To govern or not to govern that is the question

Ugly Governor

Thanks to Facebook and Youtube it is very easy to stay up to date with recent developments and important news. As you might have guessed – being aware of the fact that I was working on Internet governance – this entry is all about the Internet Governance Forum.

The last days were all about Internet governance in general, the question of IGF’s future and evolving issues of Internet governance such as cyber crime. This years meeting was held in Sharm-el-Sheikh, Egypt. Though planned, I could not make it to the conference due to several personal and unfortunately bureaucratic reasons. Nevertheless, I would like to comment on the IGF, the conference and talks that evolved in the corridors.

A main question, and this was mainly challenged by the Chinese delegation, has been the role of IGF in future. The Chinese argued that IGF did a good job but it will be up to bi- and multilateral agreements in the future to deal with Internet governance. Regarding the Chinese past concerning global governance it is easy to see that they tried once and failed (in the Asian region). Taking their general politics into account, it is easy to see why the Chinese do not really like the role of IGF.

The Chinese representative argued that the IGF…
‘contributed a great deal in light of its historic mandate. But we have also noted the — that the essence of IGF’s work is establishing dialogue, exchanging points of view. But this is not enough to solve the problems. The real problem is that in the field of the Internet, there is a monopoly that exists. And we need to solve that problem. It’s not by talking about principles merely that we can solve this problem […] So we repeat that the delegation of China does not agree with extending the mission of the IGF beyond the five years. We feel that after the five years are up, we would need to look at the results that have been achieved. And we need, then, to launch into an intergovernmental discussion.’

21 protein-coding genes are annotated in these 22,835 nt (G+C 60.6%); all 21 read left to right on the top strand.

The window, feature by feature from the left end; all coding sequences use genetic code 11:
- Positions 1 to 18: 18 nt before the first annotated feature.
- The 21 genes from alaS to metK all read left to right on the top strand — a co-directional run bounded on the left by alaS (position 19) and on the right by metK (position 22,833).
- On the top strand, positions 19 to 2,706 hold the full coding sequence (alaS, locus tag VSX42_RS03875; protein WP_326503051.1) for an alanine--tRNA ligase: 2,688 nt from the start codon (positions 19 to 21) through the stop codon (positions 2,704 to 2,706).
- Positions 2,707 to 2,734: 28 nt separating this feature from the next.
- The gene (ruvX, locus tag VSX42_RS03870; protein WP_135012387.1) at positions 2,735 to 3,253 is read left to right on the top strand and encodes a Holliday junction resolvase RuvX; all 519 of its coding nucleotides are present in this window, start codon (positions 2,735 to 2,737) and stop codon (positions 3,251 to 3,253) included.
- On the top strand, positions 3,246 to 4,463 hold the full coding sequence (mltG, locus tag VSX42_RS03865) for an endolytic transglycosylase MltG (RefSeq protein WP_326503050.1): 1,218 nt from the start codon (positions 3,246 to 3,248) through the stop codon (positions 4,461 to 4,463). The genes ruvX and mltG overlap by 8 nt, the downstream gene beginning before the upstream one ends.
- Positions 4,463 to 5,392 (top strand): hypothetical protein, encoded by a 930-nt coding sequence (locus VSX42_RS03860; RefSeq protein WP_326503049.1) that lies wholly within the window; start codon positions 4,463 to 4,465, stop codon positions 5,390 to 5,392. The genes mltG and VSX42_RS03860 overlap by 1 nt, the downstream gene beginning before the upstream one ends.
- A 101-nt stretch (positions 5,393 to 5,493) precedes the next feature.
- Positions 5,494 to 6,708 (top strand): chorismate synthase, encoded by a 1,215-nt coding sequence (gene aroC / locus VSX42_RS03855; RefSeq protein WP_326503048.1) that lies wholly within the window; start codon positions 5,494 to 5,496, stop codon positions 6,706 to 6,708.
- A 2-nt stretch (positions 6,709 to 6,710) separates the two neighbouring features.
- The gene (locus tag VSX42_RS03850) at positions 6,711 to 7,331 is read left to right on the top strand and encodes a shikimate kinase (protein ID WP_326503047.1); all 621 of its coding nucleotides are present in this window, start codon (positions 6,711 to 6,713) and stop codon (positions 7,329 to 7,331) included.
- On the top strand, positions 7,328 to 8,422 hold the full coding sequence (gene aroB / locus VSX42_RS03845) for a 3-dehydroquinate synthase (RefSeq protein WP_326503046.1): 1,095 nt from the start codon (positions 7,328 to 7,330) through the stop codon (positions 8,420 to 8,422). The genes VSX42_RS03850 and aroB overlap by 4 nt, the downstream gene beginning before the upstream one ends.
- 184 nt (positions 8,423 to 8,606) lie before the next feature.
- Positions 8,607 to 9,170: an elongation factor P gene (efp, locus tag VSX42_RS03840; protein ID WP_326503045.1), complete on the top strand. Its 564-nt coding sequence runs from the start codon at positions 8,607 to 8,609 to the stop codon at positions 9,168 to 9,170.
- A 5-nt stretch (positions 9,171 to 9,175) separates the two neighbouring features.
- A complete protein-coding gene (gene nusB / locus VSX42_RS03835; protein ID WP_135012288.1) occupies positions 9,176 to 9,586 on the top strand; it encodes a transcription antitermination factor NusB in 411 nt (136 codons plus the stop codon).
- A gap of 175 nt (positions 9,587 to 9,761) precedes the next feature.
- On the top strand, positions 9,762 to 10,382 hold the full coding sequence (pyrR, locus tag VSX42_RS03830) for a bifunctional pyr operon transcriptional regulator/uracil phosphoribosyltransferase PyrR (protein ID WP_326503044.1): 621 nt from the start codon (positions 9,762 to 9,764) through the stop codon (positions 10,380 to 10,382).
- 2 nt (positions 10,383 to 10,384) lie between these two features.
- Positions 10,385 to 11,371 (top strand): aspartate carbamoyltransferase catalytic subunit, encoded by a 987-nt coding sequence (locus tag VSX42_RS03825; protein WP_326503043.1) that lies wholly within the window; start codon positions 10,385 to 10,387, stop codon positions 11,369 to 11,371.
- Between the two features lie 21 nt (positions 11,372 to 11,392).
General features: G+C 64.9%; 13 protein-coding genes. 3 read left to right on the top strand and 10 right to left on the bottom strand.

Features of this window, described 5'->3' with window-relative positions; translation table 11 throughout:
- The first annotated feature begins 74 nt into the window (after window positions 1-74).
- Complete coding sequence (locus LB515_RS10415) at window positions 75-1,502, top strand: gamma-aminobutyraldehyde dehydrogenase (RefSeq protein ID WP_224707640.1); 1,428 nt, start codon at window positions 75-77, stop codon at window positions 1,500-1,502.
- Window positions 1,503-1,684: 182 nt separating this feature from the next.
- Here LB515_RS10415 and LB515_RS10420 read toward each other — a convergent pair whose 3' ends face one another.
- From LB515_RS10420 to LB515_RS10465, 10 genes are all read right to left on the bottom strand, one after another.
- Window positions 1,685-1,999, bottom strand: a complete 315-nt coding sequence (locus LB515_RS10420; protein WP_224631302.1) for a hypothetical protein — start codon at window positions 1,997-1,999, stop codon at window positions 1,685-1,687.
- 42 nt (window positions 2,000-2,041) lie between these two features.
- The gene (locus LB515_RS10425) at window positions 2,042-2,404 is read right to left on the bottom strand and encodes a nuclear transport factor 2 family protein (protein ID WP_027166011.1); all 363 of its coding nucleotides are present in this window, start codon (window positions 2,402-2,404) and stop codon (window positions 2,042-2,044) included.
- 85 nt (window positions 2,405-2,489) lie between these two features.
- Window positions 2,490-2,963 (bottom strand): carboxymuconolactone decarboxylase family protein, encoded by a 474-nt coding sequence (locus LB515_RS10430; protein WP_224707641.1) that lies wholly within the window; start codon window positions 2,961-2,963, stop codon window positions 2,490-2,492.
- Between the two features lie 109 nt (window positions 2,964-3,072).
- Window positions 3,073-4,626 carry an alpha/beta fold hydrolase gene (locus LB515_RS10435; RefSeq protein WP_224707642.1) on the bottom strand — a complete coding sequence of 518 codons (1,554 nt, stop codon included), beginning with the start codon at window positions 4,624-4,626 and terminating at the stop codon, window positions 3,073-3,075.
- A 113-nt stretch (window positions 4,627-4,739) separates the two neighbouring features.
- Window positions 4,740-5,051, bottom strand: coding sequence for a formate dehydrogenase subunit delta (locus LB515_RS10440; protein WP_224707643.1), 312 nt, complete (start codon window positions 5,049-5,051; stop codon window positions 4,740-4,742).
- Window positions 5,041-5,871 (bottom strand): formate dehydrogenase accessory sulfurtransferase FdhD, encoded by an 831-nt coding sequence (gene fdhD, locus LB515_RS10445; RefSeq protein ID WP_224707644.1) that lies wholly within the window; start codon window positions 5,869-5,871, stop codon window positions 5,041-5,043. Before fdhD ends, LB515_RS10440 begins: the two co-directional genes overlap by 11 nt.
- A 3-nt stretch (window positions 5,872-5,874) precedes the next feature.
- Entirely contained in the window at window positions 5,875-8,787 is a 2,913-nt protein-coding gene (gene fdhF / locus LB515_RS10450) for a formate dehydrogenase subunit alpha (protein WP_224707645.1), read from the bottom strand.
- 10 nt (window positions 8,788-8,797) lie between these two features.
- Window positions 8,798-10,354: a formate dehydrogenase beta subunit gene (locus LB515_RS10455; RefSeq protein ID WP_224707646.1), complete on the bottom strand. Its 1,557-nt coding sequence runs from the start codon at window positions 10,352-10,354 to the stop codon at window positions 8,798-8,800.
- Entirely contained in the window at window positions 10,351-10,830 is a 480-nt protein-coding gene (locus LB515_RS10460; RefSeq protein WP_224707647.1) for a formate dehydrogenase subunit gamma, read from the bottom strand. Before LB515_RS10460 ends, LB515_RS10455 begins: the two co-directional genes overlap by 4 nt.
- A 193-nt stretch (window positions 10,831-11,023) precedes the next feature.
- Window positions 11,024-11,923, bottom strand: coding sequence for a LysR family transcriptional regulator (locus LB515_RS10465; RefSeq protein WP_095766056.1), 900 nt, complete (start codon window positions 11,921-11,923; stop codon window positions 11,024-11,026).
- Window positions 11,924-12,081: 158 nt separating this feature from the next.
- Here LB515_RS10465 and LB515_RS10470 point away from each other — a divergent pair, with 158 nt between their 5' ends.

Even though obvious, that the representative talks mainly about the US influence on the Internet’s backbone and especially, some representatives do not really understand the nature of IGF – I think. IGF members does not sign any agreements on the IGF platform. The IGF is a non-governmental organizations, based in Geneva being under the UN umbrella, which brings together stakeholders dealing with communications technologies of different kinds. Governments do participate but with the same rights as every one else.

Unlike the ancient greek forums, no political binding decisions are made by the IGF or according to any IGF principle. When I was talking with Wolfgang Kleinwächter in the process of writing my dissertation he argued that the IGF helps nation-states to become aware of a potential problem. Than the state can examine if there is need for public policy regarding this problem or if it should be better solved on international scale. One example therefore is clearly the European Cyber crime convention. IGF can be regarded as brain pool, brain-storming or think tank. It produces knowledge which then can be used individually to draw a conclusion. Do not really understand the Chinese perspective (and they are not alone) there. Why not give the opportunity to gather information and then decide by yourself if changing policies or not? Is it the fear of another entity which can not be influenced by China so strong that abolishing a good-working institution seems to be necessary?

A transparent and knowledge as well as awareness producing entity is exactly what reflects the Internet’s nature and therefore the Internet Governance Forum should be hold again in 2010 and so on – or to say it with the ‘immortal words’ of Vinton Cerf: ‘If ain’t broken, don’t fix it’.

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